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Words in Time and Place: Exploring Language Through the Historical Thesaurus of the Oxford English Dictionary

By David Crystal

Offers a unique view of the English language and its development, and includes witty commentary and anecdotes along the way.


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The Indo-European Controversy: Facts and Fallacies in Historical Linguistics

By Asya Pereltsvaig and Martin W. Lewis

This book "asserts that the origin and spread of languages must be examined primarily through the time-tested techniques of linguistic analysis, rather than those of evolutionary biology" and "defends traditional practices in historical linguistics while remaining open to new techniques, including computational methods" and "will appeal to readers interested in world history and world geography."


Academic Paper


Title: The Acquisition of German Modal Particles: A corpus-based approach
Author: Heidi Byrnes
Institution: Georgetown University
Linguistic Field: Applied Linguistics
Abstract: Particles of the modal particle type—also referred to as flavoring, toning, or discourse particles—are a phenomenon in the West-Germanic languages that is well known for its descriptive complexity and its considerable demands on second language (L2) learners. High among the descriptive challenges ranks the fact that these particles cannot be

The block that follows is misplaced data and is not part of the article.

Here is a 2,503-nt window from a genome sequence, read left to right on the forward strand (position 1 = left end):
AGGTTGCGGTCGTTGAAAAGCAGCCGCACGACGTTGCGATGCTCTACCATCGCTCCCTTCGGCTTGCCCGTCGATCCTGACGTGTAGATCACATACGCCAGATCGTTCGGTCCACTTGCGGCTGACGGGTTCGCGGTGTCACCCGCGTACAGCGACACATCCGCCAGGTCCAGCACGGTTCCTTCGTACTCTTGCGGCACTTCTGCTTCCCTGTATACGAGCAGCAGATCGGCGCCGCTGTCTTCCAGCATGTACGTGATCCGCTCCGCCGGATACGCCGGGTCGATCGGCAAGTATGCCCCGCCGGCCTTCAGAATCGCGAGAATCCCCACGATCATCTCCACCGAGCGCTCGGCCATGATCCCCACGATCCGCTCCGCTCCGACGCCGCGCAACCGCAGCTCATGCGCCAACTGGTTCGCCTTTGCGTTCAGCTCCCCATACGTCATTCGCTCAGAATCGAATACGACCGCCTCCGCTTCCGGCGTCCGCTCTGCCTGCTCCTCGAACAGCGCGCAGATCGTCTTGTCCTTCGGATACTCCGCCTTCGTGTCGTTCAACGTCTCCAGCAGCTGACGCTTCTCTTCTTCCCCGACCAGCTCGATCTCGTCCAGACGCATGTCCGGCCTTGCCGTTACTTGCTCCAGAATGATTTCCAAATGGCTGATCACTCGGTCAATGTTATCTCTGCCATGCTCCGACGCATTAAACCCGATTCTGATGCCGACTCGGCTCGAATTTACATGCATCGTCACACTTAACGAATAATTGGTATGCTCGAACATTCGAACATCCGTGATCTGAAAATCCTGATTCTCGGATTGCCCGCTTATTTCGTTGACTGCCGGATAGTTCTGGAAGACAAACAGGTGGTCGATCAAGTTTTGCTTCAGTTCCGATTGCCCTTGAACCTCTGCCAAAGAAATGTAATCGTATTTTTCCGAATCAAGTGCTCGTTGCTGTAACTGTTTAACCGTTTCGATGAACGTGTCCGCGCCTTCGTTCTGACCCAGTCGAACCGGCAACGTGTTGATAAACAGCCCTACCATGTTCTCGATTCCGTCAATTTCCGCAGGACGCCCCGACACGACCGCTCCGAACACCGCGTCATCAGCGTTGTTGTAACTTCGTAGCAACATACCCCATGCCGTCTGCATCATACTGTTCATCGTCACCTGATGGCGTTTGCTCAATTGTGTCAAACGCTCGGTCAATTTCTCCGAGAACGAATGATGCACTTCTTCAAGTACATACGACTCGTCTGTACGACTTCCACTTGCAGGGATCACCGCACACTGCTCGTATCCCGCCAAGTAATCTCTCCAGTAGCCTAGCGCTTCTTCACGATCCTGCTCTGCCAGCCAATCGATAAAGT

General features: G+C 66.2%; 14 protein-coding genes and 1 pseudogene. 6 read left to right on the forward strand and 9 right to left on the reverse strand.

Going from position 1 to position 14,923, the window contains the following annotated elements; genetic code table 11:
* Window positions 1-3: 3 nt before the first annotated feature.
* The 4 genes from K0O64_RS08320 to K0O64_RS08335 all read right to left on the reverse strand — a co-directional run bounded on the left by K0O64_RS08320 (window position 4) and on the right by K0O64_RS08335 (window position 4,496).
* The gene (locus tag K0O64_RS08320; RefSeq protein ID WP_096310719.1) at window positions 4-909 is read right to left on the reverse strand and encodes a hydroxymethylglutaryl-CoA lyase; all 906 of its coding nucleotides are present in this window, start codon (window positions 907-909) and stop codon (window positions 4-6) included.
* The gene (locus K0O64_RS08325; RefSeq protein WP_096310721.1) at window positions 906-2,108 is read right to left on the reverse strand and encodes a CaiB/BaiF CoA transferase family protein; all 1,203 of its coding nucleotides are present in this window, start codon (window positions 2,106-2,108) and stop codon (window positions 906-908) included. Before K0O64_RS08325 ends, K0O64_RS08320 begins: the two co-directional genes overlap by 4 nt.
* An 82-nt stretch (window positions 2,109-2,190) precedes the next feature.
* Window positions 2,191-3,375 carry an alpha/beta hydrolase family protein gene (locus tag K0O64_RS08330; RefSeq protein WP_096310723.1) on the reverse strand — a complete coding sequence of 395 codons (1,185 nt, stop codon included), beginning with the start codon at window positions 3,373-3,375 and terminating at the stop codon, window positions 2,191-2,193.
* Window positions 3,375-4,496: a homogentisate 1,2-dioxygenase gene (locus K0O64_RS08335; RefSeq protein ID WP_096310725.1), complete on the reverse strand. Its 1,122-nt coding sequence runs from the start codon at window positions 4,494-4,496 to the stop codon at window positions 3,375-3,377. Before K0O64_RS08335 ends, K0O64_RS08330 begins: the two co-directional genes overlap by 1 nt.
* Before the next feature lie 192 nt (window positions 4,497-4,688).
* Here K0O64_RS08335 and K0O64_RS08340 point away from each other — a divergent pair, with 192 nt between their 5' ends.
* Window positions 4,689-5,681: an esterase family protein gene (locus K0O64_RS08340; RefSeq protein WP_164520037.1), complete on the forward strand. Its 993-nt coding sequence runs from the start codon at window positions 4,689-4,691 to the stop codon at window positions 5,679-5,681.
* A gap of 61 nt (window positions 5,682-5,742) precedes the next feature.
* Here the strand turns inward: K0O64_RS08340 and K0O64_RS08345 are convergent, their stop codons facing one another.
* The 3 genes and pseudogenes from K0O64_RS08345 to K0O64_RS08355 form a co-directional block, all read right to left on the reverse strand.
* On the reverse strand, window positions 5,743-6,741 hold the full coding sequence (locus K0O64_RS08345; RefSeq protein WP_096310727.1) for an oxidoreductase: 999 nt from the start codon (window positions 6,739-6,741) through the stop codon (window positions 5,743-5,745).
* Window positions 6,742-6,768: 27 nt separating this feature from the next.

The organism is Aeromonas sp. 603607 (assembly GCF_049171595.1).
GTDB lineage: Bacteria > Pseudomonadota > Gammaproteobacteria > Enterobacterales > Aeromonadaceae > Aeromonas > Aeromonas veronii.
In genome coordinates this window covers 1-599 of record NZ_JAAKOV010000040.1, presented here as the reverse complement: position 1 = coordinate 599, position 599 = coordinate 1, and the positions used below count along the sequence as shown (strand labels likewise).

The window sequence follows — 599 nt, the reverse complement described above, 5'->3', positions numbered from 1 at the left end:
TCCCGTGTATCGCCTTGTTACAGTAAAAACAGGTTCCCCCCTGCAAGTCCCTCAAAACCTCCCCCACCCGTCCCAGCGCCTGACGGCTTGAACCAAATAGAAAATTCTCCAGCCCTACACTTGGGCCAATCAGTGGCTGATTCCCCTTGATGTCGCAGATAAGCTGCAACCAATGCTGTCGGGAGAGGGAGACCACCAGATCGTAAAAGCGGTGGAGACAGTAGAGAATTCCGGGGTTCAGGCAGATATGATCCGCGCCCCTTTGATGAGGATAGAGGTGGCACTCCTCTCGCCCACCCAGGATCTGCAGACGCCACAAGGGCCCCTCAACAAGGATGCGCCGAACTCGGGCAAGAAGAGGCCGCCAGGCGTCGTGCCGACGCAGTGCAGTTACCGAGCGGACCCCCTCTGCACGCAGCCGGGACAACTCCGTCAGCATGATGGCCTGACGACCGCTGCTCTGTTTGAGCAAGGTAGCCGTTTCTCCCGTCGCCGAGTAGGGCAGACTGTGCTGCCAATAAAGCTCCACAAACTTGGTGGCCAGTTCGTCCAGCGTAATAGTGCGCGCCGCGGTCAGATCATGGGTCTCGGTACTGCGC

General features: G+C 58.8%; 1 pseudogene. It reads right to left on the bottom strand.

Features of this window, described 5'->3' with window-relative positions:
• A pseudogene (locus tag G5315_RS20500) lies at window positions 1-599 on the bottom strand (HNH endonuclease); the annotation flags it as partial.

adequately captured by structurally oriented theories of language because they cross syntactic, semantic, pragmatic, and discursive domains and nonuniquely express assumptions, intentions, judgments, and affective stances among the partners in communication. Along with real and imagined co-texts, these are highly contextualized and interpreted aspects of the languaging event. High among their acquisitional challenges ranks the fact that, in addition to their culturally and interpersonally situated and dialogic nature, they are formally ambiguous because all belong to other functional classes with divergent distributional and meaning characteristics. Small wonder that their competent use serves as a strong indicator of advanced levels of L2 ability. Small wonder, too, that researchers and instructors of German continue to explore more effective approaches to describing and teaching them.

CUP AT LINGUIST

This article appears IN Studies in Second Language Acquisition Vol. 28, Issue 1, which you can READ on Cambridge's site or on LINGUIST .



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